David Copperfield By Charles Dickens Chapters 47-48

All this led me into some serious reflections, and presented our mistakes in a new aspect; as I could not help communicating to Dora one evening, in spite of my tenderness for her.

'My love,' said I, 'it is very painful to me to think that our want of system and management, involves not only ourselves (which we have got used to), but other people.'

'You have been silent for a long time, and now you are going to be cross!' said Dora.

'No, my dear, indeed! Let me explain to you what I mean.'

'I think I don't want to know,' said Dora.

'But I want you to know, my love. Put Jip down.'

Dora put his nose to mine, and said 'Boh!' to drive my seriousness away; but, not succeeding, ordered him into his Pagoda, and sat looking at me, with her hands folded, and a most resigned little expression of countenance.

'The fact is, my dear,' I began, 'there is contagion in us. We infect everyone about us.'

I might have gone on in this figurative manner, if Dora's face had not admonished me that she was wondering with all her might whether I was going to propose any new kind of vaccination, or other medical remedy, for this unwholesome state of ours. Therefore I checked myself, and made my meaning plainer.

'It is not merely, my pet,' said I, 'that we lose money and comfort, and even temper sometimes, by not learning to be more careful; but that we incur the serious responsibility of spoiling everyone who comes into our service, or has any dealings with us. I begin to be afraid that the fault is not entirely on one side, but that these people all turn out ill because we don't turn out very well ourselves.'

'Oh, what an accusation,' exclaimed Dora, opening her eyes wide; 'to say that you ever saw me take gold watches! Oh!'

'My dearest,' I remonstrated, 'don't talk preposterous nonsense! Who has made the least allusion to gold watches?'

'You did,' returned Dora. 'You know you did. You said I hadn't turned out well, and compared me to him.'

'To whom?' I asked.

'To the page,' sobbed Dora. 'Oh, you cruel fellow, to compare your affectionate wife to a transported page! Why didn't you tell me your opinion of me before we were married? Why didn't you say, you hard-hearted thing, that you were convinced I was worse than a transported page? Oh, what a dreadful opinion to have of me! Oh, my goodness!'

'Now, Dora, my love,' I returned, gently trying to remove the handkerchief she pressed to her eyes, 'this is not only very ridiculous of you, but very wrong. In the first place, it's not true.'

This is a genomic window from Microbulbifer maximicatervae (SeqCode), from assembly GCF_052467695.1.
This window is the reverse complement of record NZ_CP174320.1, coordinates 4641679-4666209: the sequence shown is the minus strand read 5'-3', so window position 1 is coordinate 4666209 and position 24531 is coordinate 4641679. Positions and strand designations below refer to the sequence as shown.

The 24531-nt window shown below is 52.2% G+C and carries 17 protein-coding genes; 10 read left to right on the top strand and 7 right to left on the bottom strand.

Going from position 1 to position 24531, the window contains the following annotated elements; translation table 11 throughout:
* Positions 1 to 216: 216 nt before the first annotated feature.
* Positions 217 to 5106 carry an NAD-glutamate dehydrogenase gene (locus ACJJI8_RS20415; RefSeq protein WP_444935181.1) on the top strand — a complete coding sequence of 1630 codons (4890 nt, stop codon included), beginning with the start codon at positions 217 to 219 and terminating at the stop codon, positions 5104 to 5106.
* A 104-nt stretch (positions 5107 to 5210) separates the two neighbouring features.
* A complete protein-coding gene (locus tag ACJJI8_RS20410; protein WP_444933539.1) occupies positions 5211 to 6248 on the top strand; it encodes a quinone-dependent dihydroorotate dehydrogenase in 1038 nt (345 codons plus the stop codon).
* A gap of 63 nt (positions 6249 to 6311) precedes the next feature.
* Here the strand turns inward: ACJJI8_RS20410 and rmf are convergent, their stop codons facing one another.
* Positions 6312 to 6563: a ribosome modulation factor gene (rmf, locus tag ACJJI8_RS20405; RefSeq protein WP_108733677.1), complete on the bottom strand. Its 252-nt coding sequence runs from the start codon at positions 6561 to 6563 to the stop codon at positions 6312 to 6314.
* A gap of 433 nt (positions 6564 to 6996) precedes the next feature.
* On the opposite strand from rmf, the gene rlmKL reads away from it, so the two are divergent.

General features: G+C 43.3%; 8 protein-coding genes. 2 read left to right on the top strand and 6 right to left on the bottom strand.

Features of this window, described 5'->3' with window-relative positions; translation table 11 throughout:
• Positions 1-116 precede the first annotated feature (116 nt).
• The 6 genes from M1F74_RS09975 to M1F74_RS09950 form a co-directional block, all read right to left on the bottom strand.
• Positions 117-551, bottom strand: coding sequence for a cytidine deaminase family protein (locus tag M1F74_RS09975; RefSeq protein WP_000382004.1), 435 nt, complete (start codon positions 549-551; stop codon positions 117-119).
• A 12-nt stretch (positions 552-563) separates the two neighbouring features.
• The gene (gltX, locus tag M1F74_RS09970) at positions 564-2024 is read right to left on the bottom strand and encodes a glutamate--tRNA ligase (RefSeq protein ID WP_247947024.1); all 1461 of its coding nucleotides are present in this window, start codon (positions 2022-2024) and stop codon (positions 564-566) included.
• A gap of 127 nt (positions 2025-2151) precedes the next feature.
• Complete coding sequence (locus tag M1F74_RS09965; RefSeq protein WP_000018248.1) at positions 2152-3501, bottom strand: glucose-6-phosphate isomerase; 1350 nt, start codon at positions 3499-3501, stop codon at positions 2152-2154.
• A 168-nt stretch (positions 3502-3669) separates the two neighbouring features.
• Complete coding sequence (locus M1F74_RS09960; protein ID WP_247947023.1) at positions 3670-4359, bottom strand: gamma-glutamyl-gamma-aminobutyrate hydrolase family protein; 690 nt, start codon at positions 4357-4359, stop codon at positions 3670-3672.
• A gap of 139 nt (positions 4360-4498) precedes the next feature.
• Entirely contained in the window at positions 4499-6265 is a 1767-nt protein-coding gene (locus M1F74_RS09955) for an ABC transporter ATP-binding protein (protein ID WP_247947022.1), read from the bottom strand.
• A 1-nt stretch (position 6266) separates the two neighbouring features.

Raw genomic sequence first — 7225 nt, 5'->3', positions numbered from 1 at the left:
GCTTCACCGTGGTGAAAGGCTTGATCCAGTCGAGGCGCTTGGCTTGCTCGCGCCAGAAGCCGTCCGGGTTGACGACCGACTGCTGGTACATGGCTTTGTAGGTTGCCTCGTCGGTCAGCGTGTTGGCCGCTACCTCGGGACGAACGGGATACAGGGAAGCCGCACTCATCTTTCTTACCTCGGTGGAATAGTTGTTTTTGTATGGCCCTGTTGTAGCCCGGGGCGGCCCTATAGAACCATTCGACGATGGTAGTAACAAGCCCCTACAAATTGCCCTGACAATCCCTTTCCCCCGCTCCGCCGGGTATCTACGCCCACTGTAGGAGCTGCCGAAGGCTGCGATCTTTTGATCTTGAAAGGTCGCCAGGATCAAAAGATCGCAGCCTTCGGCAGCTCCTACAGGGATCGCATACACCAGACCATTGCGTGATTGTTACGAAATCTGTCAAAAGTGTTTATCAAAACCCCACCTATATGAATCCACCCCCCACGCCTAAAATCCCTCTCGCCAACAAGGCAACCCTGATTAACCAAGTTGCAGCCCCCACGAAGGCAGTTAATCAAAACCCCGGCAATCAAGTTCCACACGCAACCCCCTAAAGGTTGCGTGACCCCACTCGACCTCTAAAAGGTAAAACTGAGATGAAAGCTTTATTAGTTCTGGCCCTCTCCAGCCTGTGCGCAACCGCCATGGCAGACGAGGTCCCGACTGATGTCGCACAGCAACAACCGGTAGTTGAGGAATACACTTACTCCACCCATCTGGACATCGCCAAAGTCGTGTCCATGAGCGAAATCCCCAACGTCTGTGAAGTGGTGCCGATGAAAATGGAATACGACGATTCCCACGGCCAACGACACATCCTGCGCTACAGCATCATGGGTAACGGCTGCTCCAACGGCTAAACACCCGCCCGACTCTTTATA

'You always said he was a story-teller,' sobbed Dora. 'And now you say the same of me! Oh, what shall I do! What shall I do!'

'My darling girl,' I retorted, 'I really must entreat you to be reasonable, and listen to what I did say, and do say. My dear Dora, unless we learn to do our duty to those whom we employ, they will never learn to do their duty to us. I am afraid we present opportunities to people to do wrong, that never ought to be presented. Even if we were as lax as we are, in all our arrangements, by choice — which we are not — even if we liked it, and found it agreeable to be so — which we don't — I am persuaded we should have no right to go on in this way. We are positively corrupting people. We are bound to think of that. I can't help thinking of it, Dora. It is a reflection I am unable to dismiss, and it sometimes makes me very uneasy. There, dear, that's all. Come now. Don't be foolish!'

Dora would not allow me, for a long time, to remove the handkerchief. She sat sobbing and murmuring behind it, that, if I was uneasy, why had I ever been married? Why hadn't I said, even the day before we went to church, that I knew I should be uneasy, and I would rather not? If I couldn't bear her, why didn't I send her away to her aunts at Putney, or to Julia Mills in India? Julia would be glad to see her, and would not call her a transported page; Julia never had called her anything of the sort. In short, Dora was so afflicted, and so afflicted me by being in that condition, that I felt it was of no use repeating this kind of effort, though never so mildly, and I must take some other course.

What other course was left to take? To 'form her mind'? This was a common phrase of words which had a fair and promising sound, and I resolved to form Dora's mind.

I began immediately. When Dora was very childish, and I would have infinitely preferred to humour her, I tried to be grave — and disconcerted her, and myself too. I talked to her on the subjects which occupied my thoughts; and I read Shakespeare to her — and fatigued her to the last degree. I accustomed myself to giving her, as it were quite casually, little scraps of useful information, or sound opinion — and she started from them when I let them off, as if they had been crackers. No matter how incidentally or naturally I endeavoured to form my little wife's mind, I could not help seeing that she always had an instinctive perception of what I was about, and became a prey to the keenest apprehensions. In particular, it was clear to me, that she thought Shakespeare a terrible fellow. The formation went on very slowly.

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